With thousands of different alloys to choose from, making the right selection can be overwhelming. So allow us to make things simpler for you.
In this guide, we’ll explore some of the most common materials we fabricate here at Ameritex and considerations to keep in mind about each one.
What to Know about Stainless Steel, Aluminum, and Carbon Steel
Let’s do a deep dive into popular stainless steel, aluminum, and carbon steel options.
1. Stainless steel
There are five types of stainless steel: austenitic, martensitic, ferritic, duplex, and precipitation hardening. We primarily stick to 304, 316, and 430 stainless steel (the first two are austenitic, and the third one is ferritic).
These three corrosion-resistant alloys are made of chromium and nickel in combination with fairly low carbon content.
304 stainless steel is the best general-purpose stainless steel for custom fabrications that will be placed on land and away from extreme environments. We use 304 stainless steel for 90% of the enclosures we build, as it is a cost-effective option that reliably protects the items inside.
316 stainless steel is an excellent pick for custom fabrications that will be placed in caustic environments due to the addition of molybdenum (about 2%), a chemical element that provides enhanced corrosion resistance.
430 stainless steel is the least corrosion-resistant of the three listed here due to the shortage of nickel in its chemical makeup. It’s commonly used for kitchen equipment and utensils. If you have a stainless steel fridge with magnets stuck to it, chances are it’s made from 430 stainless steel or a similar alloy. In fact, we typically only use this grade of stainless steel for its magnetic properties because its propensity to rust easily can decrease the overall lifespan of a custom fabrication.
There are hundreds of aluminum alloys out there! While all aluminum alloys provide some corrosion resistance, certain alloys are stronger and more corrosion-resistant depending on the alloying element.
6061 aluminum is the primary alloy we use for plate measuring 3/16” and thicker, extruded structural shapes, and precision machined parts. It can be heat treated to increase strength but is more brittle than other alloys we use, so we try to avoid forming it.
5052 and 3003 aluminum are used fairly interchangeably in sheet metal fabrication, and both alloys are easy to form and weld. 5052 is stronger and offers better corrosion resistance in marine environments, so if we’re fabricating a structural part to be placed in or near salt water, that’s the alloy we recommend.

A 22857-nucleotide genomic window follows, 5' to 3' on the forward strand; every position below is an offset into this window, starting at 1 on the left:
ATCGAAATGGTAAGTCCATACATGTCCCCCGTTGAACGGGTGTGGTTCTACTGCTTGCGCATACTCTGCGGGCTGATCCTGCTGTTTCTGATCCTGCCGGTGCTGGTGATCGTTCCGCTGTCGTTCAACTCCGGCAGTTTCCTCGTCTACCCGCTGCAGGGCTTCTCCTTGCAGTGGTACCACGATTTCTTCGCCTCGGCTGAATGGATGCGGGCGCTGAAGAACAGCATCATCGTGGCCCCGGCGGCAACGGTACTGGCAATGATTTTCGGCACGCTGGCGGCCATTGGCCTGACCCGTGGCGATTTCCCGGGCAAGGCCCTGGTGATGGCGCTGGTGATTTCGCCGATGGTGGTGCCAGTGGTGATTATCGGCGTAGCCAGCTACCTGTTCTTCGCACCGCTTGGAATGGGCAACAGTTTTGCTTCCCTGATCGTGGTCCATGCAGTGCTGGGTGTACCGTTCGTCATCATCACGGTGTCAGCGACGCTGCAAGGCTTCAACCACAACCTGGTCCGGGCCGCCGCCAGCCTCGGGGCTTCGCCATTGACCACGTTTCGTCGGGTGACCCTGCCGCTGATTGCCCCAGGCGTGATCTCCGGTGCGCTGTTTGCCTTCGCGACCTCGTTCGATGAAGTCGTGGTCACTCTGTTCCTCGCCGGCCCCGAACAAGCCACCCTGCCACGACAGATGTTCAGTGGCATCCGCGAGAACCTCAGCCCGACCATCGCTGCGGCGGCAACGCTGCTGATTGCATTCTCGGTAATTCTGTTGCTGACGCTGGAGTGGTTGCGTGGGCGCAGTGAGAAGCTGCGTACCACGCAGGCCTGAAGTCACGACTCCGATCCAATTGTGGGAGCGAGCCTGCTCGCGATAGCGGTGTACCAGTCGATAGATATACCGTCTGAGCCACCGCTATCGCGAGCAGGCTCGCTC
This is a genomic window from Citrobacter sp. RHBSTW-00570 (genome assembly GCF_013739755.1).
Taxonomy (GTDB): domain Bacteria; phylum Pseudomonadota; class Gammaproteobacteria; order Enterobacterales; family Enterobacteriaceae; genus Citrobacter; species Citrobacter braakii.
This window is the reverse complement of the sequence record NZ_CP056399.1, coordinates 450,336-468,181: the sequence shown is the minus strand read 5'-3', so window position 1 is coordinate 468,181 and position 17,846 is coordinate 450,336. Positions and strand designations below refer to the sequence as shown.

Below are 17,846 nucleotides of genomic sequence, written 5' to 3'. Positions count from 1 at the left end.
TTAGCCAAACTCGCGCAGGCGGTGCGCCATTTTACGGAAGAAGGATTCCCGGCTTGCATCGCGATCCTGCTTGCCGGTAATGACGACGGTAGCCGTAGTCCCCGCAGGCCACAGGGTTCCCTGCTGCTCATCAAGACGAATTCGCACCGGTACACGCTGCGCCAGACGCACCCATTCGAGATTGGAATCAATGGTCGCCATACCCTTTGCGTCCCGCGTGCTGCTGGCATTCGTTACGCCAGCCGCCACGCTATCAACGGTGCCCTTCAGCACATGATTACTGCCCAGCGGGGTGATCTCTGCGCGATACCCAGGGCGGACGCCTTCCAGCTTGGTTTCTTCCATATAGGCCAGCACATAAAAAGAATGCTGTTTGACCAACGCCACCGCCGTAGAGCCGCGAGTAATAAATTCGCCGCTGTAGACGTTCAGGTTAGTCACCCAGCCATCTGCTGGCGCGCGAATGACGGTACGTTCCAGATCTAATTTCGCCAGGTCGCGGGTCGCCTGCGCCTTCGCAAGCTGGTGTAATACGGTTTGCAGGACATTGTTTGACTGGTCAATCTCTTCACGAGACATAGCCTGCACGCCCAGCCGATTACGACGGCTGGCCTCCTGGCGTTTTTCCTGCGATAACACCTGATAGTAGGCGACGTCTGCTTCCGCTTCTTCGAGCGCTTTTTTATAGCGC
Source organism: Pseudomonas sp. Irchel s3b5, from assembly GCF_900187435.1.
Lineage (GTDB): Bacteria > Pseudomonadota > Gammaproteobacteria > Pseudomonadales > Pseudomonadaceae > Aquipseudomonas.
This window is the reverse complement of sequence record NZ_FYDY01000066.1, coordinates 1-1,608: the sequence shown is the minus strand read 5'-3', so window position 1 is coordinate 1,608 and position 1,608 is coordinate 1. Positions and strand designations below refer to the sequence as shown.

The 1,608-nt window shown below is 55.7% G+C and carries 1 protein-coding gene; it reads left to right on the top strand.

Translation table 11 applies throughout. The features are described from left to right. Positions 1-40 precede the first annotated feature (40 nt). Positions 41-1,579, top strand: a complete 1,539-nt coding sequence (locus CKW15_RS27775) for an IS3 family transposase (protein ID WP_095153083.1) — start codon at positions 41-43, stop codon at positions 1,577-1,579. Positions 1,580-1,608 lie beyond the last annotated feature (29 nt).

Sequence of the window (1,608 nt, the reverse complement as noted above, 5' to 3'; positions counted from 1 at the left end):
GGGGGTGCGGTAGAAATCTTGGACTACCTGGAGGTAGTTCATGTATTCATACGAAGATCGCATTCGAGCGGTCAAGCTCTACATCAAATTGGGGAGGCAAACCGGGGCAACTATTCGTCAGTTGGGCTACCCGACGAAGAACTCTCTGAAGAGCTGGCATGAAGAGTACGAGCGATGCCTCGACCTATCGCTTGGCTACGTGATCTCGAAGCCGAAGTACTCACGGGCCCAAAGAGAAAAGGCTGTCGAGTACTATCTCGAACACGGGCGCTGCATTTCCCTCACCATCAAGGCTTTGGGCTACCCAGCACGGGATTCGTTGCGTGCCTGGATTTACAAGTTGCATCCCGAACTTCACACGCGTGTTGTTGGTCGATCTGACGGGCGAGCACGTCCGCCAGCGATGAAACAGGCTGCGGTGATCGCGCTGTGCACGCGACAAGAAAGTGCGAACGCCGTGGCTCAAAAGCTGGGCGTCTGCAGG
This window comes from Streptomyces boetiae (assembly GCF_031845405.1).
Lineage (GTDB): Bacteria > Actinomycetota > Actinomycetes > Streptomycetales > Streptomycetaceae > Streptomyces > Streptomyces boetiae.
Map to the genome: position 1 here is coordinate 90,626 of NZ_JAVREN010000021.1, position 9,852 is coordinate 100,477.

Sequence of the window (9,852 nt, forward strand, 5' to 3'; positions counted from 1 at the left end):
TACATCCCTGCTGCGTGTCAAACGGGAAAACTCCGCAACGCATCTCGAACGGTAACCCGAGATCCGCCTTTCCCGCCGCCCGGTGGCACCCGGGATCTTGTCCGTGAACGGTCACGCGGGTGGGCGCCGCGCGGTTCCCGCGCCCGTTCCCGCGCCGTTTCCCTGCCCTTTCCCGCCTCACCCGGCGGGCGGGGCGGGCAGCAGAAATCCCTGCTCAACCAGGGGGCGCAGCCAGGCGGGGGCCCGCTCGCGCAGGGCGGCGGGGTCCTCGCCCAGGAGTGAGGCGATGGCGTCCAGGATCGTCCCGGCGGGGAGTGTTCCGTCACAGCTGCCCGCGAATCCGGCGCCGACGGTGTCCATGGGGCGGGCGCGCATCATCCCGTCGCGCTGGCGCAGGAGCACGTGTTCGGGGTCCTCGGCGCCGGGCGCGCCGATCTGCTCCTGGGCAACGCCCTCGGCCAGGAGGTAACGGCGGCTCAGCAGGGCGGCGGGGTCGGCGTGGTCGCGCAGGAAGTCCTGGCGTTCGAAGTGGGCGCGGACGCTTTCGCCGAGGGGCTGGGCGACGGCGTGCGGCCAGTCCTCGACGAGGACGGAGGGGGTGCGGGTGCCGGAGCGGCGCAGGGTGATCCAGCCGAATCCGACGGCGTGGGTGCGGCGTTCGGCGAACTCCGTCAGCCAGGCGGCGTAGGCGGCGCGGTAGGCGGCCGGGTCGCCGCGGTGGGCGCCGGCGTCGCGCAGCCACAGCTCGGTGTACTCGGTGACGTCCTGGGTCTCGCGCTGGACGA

5083 aluminum is used primarily in marine applications where weldability and formability are required. The strongest of the non-heat treatable aluminum alloys, 5083 can be used to fabricate items of all shapes and sizes and provides exceptional corrosion resistance.5083 Aluminum is not as readily available as 5052 or 3003 but when the added strength is required it’s an excellent option.
It’s worth noting that all of these aluminum alloys will develop an oxide layer on the surface if left unprotected. We recommend a finishing process like powder coating if you have strict cosmetic requirements for your custom fabrication.
3. Carbon steel
Cold Rolled SteelHot Rolled Steel
Carbon steel gets its name from its carbon content, which ranges from 0.05 to 2.1%. Prone to rusting, this material must be oiled or coated with a rust inhibitor.
A36, A1011 and A1008 carbon steels are our go-to choices for metal fabrication services. A36 and A1011 are hot-rolled steel, meaning it has a rougher appearance with more mill scale and surface imperfections compared to the pristine look of a cold-rolled steel like A1008. A36 typically requires blasting or excessive sanding prior to coating. Our rule of thumb is to use A36 for plate measuring ¼” and thicker and A1008 for sheet measuring up to 3/16” thick.
A572 carbon steel in grade 50 or higher has a high yield strength due to the addition of manganese and silicone and is ideal for high-strength applications. We can easily interchange the various grades of A572 carbon steel, though we experience a slight decrease in our bending capacity with the higher strength grades.